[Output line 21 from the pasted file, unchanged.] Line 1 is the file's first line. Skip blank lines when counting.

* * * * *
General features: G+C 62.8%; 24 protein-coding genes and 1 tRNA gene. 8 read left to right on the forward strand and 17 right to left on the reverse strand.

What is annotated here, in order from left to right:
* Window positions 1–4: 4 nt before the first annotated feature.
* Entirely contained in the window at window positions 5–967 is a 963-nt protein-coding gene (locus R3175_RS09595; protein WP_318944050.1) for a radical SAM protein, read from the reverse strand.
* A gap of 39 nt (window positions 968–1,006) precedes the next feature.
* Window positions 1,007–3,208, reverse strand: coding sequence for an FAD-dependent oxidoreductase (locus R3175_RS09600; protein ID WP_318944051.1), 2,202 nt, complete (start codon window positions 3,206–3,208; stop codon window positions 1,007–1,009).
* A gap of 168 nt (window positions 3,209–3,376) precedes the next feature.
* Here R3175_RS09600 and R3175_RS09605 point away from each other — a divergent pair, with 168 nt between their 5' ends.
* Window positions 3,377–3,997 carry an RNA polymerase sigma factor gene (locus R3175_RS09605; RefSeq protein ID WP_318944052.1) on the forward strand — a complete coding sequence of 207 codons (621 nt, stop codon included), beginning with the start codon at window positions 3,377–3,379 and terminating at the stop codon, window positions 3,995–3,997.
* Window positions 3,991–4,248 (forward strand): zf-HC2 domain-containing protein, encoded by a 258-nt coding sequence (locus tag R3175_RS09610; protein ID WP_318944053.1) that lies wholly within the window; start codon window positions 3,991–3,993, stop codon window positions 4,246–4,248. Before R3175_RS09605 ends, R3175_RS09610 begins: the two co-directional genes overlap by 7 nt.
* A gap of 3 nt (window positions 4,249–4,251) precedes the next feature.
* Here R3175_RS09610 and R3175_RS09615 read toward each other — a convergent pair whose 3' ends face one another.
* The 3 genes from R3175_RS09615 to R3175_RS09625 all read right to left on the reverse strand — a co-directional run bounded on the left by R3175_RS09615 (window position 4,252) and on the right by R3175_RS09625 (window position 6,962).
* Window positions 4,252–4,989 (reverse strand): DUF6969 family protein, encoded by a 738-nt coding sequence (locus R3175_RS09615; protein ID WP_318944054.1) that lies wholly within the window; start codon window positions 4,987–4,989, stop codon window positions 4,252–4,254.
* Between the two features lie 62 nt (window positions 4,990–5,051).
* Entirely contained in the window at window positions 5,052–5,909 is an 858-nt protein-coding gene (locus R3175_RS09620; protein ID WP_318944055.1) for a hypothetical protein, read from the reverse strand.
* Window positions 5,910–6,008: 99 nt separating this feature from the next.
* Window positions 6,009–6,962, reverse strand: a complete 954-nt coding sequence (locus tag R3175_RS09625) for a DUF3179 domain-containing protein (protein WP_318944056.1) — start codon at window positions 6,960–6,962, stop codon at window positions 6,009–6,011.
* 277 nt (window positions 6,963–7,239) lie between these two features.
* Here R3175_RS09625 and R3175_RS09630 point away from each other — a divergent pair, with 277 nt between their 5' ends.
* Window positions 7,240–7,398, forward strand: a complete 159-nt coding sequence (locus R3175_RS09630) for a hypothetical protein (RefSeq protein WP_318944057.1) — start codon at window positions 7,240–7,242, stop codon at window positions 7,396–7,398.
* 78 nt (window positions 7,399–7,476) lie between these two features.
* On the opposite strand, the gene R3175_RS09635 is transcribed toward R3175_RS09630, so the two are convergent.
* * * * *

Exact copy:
* Window positions 7,240–7,398, forward strand: a complete 159-nt coding sequence (locus R3175_RS09630) for a hypothetical protein (RefSeq protein WP_318944057.1) — start codon at window positions 7,240–7,242, stop codon at window positions 7,396–7,398.